=============

    You are correct, I have not demonstrated that the technique will work. There is included in the document the lab and field tests that are needed, and I am seeking an independent third party to provide a quote on their accomplishment.

     

    ================

    Please advise if this does not address your point.

    David

     

    PS:  If you can raise "David Archer",  I'd love to have his input, as well.

     

    i mean, it's only a great idea if it works..   ":<)

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    Moderator Response:

    [PS] Fixed link

  19. David,

    In your docment you appear to calculate CO2 absorbtion by assuming all the water pumped will saturate with CO2.  You then calculate rain generated by assuming all the water will evaporate.  This seems to me to be in direct contradiction.  How will it work?

    You sugggest pumping 150,000 m^3 per hour up 6,000 feet.  How will this energy be generated without CO2?  Where will the  excess salt go?  How many kilotons of salt will there be?  How thick will it be after one year of continuous spraying?

    Ocean currents are generally saturated with CO2 as they downwell near Greenland and Antarctia.  The flow of these currents is defined in Wikipedia as: "Ocean currents are measured in sverdrup (sv), where 1 sv is equivalent to a volume flow rate of 1,000,000 m3 (35,000,000 cu ft) per second."  It is common for currents to have a flow of 10-50 sv.  It would take 100 hours for your hose to pump one seconds worth of a moderate15 sv current.  That is about 360,000 times less volume.  It seems to me that your plan is less than a drop in a bucket compared to a moderate ocean current and would not have a measurable effect on CO2 sequestration.

    The currents that flow in the ocean are almost infinitely bigger than anything man can build.  You need to show that you are dealing with the correct order of magnitude.  It seems to me that you are about 1,000,000 times too small.  If you pump 1,000,000 times faster you will use up all your alkaline soil too fast.

    Most geoengineering schemes fall over when the unbelievably immense scale of the operation is accurately calculated.

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  20. TO: Michael Sweet (above #19) 

    I did not intend to project the assumption that the water droplets will totally saturate with CO2 in their arc up and down: but I do know that they will absorb some CO2, and that it is a matter significantly dependent on surface area, which is why the scheme includes variable geometry outlet nozzles, to influence droplet size.

    Fortunately CO2 is very soluble in water. Other gasses will also be absorbed, and the collection pond for the droplets will become saturated and outgas them. The CO2, however, will be sequestered as bicarbonates and carbonates.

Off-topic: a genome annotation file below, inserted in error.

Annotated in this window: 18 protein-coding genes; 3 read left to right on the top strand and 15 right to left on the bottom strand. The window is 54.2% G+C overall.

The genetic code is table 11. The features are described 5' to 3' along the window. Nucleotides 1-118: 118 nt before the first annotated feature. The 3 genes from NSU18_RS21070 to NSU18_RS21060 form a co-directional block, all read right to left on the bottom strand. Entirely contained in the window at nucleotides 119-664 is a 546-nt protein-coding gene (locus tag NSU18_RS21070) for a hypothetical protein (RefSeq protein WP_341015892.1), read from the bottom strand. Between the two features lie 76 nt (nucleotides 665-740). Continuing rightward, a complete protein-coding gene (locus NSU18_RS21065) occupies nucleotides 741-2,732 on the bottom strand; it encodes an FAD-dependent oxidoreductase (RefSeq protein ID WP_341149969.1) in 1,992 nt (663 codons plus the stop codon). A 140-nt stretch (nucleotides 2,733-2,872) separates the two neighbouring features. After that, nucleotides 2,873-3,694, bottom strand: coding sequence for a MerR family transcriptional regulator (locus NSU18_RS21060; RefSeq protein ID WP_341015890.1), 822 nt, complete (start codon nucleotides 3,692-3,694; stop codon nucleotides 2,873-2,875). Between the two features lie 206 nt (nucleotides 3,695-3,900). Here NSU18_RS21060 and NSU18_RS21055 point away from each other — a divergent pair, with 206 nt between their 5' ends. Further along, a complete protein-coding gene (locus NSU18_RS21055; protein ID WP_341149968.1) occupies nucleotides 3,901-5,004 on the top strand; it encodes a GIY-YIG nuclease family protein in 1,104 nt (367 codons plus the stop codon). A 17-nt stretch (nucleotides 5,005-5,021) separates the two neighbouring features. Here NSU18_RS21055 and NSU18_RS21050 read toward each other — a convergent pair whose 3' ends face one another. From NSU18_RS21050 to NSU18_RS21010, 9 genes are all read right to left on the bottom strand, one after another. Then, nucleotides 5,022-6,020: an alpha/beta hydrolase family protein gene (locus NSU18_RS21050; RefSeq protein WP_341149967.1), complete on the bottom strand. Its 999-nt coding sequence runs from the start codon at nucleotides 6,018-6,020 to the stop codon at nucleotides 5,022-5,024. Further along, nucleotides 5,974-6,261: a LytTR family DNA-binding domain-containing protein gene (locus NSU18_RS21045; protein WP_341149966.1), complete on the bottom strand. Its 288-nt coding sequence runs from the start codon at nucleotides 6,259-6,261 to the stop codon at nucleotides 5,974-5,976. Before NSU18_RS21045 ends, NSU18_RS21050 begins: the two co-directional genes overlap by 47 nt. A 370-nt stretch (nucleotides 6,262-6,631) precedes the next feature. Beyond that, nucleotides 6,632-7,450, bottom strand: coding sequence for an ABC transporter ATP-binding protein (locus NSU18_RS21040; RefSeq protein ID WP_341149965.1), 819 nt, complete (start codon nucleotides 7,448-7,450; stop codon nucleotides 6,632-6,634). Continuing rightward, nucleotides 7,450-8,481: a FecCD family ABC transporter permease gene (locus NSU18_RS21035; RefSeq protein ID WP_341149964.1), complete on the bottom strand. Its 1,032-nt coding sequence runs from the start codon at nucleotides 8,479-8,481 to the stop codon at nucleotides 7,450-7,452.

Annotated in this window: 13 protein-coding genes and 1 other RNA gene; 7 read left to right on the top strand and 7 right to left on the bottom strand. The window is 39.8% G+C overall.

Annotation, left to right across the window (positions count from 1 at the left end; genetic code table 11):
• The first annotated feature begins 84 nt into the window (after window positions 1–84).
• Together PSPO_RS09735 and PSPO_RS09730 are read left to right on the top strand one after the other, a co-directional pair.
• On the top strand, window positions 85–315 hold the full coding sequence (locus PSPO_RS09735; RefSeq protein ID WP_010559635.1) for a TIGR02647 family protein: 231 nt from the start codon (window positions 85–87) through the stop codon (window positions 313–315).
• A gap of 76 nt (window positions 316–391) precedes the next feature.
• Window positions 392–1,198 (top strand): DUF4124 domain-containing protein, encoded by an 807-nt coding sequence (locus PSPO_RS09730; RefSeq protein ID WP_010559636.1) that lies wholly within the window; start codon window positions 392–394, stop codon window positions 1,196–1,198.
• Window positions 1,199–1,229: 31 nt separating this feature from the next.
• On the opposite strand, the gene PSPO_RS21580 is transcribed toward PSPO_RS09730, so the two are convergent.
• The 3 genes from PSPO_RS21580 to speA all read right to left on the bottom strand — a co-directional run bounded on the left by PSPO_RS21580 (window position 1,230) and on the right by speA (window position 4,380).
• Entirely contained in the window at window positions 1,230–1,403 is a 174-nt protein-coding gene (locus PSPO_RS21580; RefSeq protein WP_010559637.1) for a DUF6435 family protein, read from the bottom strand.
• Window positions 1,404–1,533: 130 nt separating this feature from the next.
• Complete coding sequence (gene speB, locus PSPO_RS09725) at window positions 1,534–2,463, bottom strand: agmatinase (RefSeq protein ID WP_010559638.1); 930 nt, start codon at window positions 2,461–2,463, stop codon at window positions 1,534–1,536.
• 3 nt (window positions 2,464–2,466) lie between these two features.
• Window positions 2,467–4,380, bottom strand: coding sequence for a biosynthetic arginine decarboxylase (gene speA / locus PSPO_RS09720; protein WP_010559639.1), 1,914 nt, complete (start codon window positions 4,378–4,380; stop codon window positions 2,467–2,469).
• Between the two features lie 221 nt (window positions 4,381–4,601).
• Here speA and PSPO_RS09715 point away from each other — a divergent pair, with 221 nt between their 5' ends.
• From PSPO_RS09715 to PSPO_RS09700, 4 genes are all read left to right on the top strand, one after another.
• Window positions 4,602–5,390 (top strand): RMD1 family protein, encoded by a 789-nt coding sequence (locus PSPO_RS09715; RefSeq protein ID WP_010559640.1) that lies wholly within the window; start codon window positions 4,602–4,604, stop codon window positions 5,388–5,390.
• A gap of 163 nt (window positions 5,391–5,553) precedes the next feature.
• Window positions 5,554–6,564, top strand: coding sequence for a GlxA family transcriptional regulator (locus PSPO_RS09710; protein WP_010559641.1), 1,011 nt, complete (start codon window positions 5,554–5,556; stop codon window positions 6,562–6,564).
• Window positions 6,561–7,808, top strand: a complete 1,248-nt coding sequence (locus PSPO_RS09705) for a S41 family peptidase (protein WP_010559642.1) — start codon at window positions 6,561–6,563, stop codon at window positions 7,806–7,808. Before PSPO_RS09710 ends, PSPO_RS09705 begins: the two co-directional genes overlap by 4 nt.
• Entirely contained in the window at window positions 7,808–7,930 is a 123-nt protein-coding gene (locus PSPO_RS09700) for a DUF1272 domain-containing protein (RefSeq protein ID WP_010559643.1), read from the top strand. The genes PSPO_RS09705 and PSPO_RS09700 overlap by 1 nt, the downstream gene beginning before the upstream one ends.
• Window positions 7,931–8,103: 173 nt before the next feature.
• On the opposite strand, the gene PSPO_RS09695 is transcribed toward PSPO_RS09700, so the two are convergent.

The adsorption of CO2 by a droplet in a spray fan rising and falling is truly a complex multi variate issue best decided by results obtained in the Current “next steps” and “needs analysis”” section of the paper.

    It may be noted that the presumed droplets sprayed will be highly alkaline and moderately basic, as well as saline.

    The patent section of the paper is not yet appended, but it includes proof that (tap) water droplets falling through an 8' fall adsorb CO2, and affect the pH of the collected water: whereas if the collection is accomplished over alkaline playa soils, the pH remains >8.5.

    You sugggest pumping 150,000 m^3 per hour up 6,000 feet. How will this energy be generated without CO2? Where will the excess salt go? How many kilotons of salt will there be? How thick will it be after one year of continuous spraying?

    The excess salt produced by the evaporation of 3% NaCl ocean water may either be blended into the already-saline soils of the sample playa (Black Rock Desert), or the spray apparatus may be relocated, allowing the first impoundment to dry up, and the accumulated salt scraped up as a commercial product.

    I think that probably it would just be redistributed into the overall huge mass of the playa, (with a depth of several thousand feet of alkaline soil,) which would be effected by “water drills” used to access underlying soils when the pH of the surface impoundment approaches approximately 8.2 or so.

    Think of a water jet nozzle directed downwards into extremely deep mud.

    As regards the energy source, the document uses as comparison the energy used to pump fresh water over the Tehachapis from NorCal to SoCal. As far as I’m concerned, the energy could be diverted from that task to the proposal: but that is not likely to be the case.

    I could presume an 800 megawatt nuclear power plant, with the cooling water being part of what is pumped (thus avoiding the thermo-pollutant issues): or other source: whatever, NorCal will be needful of enhanced energy sources in the near future, and this scheme provides “pumped-storage hydroelectricity” attributes, as well.

    I will not contest your assessment of the viability of this scheme to make a significant affect on the global CO2 excess problem, as it would be based on presumptions, and therefore principally argumentative.  (Which is why the "next steps" section is projected..)

    However, it’s putative profile of action as projected in the paper